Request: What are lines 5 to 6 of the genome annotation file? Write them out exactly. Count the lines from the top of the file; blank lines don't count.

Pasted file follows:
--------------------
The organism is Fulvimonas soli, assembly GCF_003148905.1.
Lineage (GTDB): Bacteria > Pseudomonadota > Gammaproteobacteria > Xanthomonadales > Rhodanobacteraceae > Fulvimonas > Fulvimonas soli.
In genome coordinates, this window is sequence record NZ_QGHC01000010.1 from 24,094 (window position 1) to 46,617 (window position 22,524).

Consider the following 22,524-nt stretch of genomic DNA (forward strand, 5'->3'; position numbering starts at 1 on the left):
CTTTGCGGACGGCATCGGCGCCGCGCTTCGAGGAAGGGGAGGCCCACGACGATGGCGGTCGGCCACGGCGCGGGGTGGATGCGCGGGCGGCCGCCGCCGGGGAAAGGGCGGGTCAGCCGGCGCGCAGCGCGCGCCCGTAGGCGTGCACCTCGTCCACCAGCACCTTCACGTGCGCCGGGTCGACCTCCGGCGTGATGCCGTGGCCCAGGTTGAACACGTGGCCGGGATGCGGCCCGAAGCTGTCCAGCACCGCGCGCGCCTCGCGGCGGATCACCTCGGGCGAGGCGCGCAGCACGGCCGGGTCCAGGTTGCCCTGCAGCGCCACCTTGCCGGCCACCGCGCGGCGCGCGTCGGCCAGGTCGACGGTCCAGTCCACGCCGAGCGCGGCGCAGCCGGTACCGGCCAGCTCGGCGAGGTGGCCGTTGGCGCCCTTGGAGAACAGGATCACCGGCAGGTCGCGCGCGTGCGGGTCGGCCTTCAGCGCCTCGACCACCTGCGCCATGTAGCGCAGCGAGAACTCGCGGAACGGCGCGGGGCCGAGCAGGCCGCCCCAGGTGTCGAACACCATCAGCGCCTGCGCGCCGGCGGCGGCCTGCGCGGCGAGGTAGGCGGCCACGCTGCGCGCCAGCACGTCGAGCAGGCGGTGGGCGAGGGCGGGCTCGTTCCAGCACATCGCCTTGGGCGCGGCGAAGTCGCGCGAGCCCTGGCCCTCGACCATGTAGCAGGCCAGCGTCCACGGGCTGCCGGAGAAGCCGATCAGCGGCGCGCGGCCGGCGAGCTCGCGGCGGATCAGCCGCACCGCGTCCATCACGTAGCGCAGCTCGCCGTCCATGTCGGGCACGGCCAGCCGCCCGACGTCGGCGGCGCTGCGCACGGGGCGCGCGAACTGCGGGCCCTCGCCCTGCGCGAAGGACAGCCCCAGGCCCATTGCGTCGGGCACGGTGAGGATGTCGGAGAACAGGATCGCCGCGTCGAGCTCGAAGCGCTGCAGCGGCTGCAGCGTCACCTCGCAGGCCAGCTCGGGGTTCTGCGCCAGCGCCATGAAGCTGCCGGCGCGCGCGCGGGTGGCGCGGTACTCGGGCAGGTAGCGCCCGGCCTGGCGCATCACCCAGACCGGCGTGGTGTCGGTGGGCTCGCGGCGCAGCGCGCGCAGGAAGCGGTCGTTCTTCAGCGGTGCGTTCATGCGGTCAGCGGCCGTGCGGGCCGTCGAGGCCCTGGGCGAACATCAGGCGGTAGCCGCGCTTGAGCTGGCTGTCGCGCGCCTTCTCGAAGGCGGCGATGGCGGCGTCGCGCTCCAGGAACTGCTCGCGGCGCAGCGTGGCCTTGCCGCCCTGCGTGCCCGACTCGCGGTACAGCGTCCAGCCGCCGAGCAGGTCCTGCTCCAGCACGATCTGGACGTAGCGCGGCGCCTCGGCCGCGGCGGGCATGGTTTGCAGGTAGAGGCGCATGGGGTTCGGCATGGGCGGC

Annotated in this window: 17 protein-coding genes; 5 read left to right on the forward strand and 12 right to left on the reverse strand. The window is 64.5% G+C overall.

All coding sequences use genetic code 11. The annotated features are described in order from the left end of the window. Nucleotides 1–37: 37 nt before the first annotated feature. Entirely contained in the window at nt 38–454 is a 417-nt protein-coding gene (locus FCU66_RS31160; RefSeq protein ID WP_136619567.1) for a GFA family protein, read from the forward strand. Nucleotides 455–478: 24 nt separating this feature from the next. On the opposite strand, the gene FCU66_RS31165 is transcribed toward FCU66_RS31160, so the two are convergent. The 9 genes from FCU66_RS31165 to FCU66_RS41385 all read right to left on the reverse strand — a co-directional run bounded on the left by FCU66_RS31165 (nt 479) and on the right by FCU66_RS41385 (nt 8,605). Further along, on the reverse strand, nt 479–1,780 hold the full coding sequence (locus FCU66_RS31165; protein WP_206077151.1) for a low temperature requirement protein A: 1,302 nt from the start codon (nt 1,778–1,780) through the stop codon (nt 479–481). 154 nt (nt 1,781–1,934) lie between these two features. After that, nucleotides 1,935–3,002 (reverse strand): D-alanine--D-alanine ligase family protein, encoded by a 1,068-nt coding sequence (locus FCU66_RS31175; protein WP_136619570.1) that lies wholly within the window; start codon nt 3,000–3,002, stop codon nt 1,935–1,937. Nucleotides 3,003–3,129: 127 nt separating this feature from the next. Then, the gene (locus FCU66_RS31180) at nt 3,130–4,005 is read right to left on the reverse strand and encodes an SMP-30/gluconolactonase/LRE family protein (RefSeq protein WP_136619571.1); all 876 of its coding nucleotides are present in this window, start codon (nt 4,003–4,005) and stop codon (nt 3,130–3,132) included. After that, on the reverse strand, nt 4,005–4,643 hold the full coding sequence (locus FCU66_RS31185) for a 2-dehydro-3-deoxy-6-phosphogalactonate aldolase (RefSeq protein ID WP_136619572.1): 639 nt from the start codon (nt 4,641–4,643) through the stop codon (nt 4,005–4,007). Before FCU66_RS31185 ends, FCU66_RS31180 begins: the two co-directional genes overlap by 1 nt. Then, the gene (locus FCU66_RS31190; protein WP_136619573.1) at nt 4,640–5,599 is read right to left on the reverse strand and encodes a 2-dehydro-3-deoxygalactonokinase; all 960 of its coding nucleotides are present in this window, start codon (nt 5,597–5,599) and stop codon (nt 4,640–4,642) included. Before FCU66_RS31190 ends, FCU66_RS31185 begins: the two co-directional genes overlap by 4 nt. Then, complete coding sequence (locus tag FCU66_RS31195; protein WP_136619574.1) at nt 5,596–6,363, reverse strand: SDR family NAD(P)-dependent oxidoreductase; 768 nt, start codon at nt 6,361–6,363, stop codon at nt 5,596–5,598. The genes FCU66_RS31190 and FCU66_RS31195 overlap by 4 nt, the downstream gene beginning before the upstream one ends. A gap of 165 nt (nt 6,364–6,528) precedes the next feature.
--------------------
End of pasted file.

CTTTGCGGACGGCATCGGCGCCGCGCTTCGAGGAAGGGGAGGCCCACGACGATGGCGGTCGGCCACGGCGCGGGGTGGATGCGCGGGCGGCCGCCGCCGGGGAAAGGGCGGGTCAGCCGGCGCGCAGCGCGCGCCCGTAGGCGTGCACCTCGTCCACCAGCACCTTCACGTGCGCCGGGTCGACCTCCGGCGTGATGCCGTGGCCCAGGTTGAACACGTGGCCGGGATGCGGCCCGAAGCTGTCCAGCACCGCGCGCGCCTCGCGGCGGATCACCTCGGGCGAGGCGCGCAGCACGGCCGGGTCCAGGTTGCCCTGCAGCGCCACCTTGCCGGCCACCGCGCGGCGCGCGTCGGCCAGGTCGACGGTCCAGTCCACGCCGAGCGCGGCGCAGCCGGTACCGGCCAGCTCGGCGAGGTGGCCGTTGGCGCCCTTGGAGAACAGGATCACCGGCAGGTCGCGCGCGTGCGGGTCGGCCTTCAGCGCCTCGACCACCTGCGCCATGTAGCGCAGCGAGAACTCGCGGAACGGCGCGGGGCCGAGCAGGCCGCCCCAGGTGTCGAACACCATCAGCGCCTGCGCGCCGGCGGCGGCCTGCGCGGCGAGGTAGGCGGCCACGCTGCGCGCCAGCACGTCGAGCAGGCGGTGGGCGAGGGCGGGCTCGTTCCAGCACATCGCCTTGGGCGCGGCGAAGTCGCGCGAGCCCTGGCCCTCGACCATGTAGCAGGCCAGCGTCCACGGGCTGCCGGAGAAGCCGATCAGCGGCGCGCGGCCGGCGAGCTCGCGGCGGATCAGCCGCACCGCGTCCATCACGTAGCGCAGCTCGCCGTCCATGTCGGGCACGGCCAGCCGCCCGACGTCGGCGGCGCTGCGCACGGGGCGCGCGAACTGCGGGCCCTCGCCCTGCGCGAAGGACAGCCCCAGGCCCATTGCGTCGGGCACGGTGAGGATGTCGGAGAACAGGATCGCCGCGTCGAGCTCGAAGCGCTGCAGCGGCTGCAGCGTCACCTCGCAGGCCAGCTCGGGGTTCTGCGCCAGCGCCATGAAGCTGCCGGCGCGCGCGCGGGTGGCGCGGTACTCGGGCAGGTAGCGCCCGGCCTGGCGCATCACCCAGACCGGCGTGGTGTCGGTGGGCTCGCGGCGCAGCGCGCGCAGGAAGCGGTCGTTCTTCAGCGGTGCGTTCATGCGGTCAGCGGCCGTGCGGGCCGTCGAGGCCCTGGGCGAACATCAGGCGGTAGCCGCGCTTGAGCTGGCTGTCGCGCGCCTTCTCGAAGGCGGCGATGGCGGCGTCGCGCTCCAGGAACTGCTCGCGGCGCAGCGTGGCCTTGCCGCCCTGCGTGCCCGACTCGCGGTACAGCGTCCAGCCGCCGAGCAGGTCCTGCTCCAGCACGATCTGGACGTAGCGCGGCGCCTCGGCCGCGGCGGGCATGGTTTGCAGGTAGAGGCGCATGGGGTTCGGCATGGGCGGC

Annotated in this window: 17 protein-coding genes; 5 read left to right on the forward strand and 12 right to left on the reverse strand. The window is 64.5% G+C overall.